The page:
There is a sea of data center design guidelines and standards that IT leaders must wade through to select, build and implement the most effective and efficient data center. This monumental task is only compounded as IT leaders must also weigh risks to the business, such as downtime, plan for the initial capital cost and manage ongoing operational costs of the data center.
This year alone, more than half of businesses will modernize their data centers, according to Analytics Insights. By 2020, the non-stop release of next-generation technologies will require upgrades and faster adoption of new data center design innovations, such as new data center infrastructure design. Here are some foundational elements to keep in mind while selecting the right data center design for cost savings.
Begin with the End in Mind
Data centers are generally defined by the level of available capacity. While the level of capacity determines data center design, it also determines the initial capital cost and ongoing operating costs of the data center. As a result, choosing the capacity level of a data center is a preliminary and critical task.
In order to select the best capacity level, IT leaders need to evaluate at least three important aspects for the data center design: 1. Risk of downtime; 2. Impact of downtime to the business; and 3. The incremental costs of improving availability.
Because a single data center standard is not always enough to cover the scope of a business’ requirements, IT leaders may need to consider combining two or more options. In fact, using more than one data center facility may be an effective way to boost capacity. For example, building two data centers with lower capacity levels (for example, TIA-942 Rated-2 or Uptime Institute Tier II) and running them in active/sync mode (data continuously synchronized across sites) might prove a better alternative than a single data center with a higher capacity level (for example, TIA-942 Rated-3 or Uptime Institute Tier III). This is because a localized disaster can render a single data center out of commission.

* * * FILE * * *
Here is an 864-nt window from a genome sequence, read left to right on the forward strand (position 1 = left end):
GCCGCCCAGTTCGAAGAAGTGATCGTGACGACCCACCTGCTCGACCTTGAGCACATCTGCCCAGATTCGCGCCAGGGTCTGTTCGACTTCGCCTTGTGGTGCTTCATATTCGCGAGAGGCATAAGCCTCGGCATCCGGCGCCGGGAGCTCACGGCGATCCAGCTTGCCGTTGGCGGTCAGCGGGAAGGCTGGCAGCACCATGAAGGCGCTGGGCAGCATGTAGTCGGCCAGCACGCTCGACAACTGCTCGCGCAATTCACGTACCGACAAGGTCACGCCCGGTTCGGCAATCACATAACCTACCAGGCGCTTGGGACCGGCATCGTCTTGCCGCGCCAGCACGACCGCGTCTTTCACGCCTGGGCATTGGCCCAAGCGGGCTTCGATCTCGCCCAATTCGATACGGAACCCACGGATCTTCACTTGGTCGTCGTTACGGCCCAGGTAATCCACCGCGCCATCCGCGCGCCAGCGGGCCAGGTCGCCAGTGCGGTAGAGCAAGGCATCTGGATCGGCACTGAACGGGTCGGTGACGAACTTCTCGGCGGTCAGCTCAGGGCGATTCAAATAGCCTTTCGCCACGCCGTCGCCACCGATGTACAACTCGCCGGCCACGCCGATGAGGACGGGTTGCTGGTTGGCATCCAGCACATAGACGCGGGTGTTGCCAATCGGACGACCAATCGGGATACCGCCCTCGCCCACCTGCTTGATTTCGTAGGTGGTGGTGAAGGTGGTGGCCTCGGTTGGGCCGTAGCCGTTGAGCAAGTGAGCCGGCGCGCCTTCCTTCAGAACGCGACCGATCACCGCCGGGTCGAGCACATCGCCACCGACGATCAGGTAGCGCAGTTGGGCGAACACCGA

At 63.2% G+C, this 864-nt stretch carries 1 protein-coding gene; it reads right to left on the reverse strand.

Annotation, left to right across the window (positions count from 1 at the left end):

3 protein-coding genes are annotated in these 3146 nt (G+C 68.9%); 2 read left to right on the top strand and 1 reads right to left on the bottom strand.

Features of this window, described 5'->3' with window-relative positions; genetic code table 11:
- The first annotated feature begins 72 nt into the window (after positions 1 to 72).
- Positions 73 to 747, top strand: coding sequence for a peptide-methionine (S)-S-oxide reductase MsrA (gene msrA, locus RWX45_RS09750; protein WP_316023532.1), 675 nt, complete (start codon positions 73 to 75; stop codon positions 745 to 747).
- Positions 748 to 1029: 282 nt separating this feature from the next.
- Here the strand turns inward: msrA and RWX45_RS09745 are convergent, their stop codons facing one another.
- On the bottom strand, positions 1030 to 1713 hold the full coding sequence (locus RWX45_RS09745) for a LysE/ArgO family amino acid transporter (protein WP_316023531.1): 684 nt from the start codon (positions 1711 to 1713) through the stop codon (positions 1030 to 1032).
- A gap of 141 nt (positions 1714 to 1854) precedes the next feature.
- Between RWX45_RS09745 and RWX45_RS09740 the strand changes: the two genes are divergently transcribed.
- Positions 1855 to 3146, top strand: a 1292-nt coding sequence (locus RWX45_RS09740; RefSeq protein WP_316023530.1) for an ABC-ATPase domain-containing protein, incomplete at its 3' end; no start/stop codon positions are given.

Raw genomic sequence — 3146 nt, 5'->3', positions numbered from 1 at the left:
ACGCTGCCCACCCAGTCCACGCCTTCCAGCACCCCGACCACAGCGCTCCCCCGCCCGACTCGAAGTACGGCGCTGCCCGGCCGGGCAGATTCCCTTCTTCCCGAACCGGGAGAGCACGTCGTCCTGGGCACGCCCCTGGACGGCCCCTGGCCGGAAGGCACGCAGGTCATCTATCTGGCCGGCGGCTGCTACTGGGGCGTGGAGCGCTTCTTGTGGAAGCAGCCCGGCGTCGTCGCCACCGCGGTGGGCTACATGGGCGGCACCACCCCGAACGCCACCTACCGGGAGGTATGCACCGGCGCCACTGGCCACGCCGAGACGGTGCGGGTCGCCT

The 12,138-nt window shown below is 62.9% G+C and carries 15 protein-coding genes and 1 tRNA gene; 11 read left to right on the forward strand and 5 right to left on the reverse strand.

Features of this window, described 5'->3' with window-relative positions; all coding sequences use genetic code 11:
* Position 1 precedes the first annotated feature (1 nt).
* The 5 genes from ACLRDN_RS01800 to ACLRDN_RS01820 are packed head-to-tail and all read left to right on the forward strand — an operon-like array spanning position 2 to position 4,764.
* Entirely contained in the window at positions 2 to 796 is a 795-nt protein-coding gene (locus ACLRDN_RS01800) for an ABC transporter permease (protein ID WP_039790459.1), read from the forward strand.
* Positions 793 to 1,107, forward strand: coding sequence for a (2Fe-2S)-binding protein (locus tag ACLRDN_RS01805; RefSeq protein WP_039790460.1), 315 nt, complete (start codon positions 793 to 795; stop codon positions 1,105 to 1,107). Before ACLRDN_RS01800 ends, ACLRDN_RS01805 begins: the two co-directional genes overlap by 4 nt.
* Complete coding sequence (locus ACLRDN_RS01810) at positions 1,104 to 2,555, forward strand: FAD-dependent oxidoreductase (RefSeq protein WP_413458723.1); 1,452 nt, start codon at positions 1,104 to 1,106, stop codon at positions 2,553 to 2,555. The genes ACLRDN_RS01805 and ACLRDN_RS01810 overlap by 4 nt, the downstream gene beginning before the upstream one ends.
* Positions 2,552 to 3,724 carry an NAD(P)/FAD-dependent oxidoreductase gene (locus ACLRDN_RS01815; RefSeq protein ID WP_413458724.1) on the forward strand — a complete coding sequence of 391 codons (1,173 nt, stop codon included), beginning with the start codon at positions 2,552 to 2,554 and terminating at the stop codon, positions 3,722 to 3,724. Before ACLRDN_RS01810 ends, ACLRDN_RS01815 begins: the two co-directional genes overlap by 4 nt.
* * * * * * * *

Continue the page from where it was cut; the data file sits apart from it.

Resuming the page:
Another factor to consider early on is load-balancing. Client-facing or Web-based workloads in multiple sites can often create a virtual “Tier IV” environment—at least from the perspective of the user—as workloads dynamically shift to the active site should one site fail. From a reputation management and customer service perspective, this can prove critical when the perception of 100% availability is desired.
Finally, IT leaders may need to think through building differing levels of capacity into specific zones within the data center. While redundant power and telecom feeds to the building may be required to do this, providing fully redundant active feeds to all IT equipment may not. By just focusing high levels of redundancy on mission-critical applications (and compute zones), overall construction and operational costs can be reduced while still retaining the high-capacity goals for core business systems.
Navigating Design Landscape
Data center availability guidelines and design standards have formally existed since the early 1990s. Since then, the data center industry has significantly expanded to include hundreds of new guidelines, standards, regulations, and entities. Today, there are three data center design standards, which are the most adopted standards in this industry:
- TIA-942 from Telecommunications Industry Association (TIA) in conjunction with the American National Standards Institute (ANSI).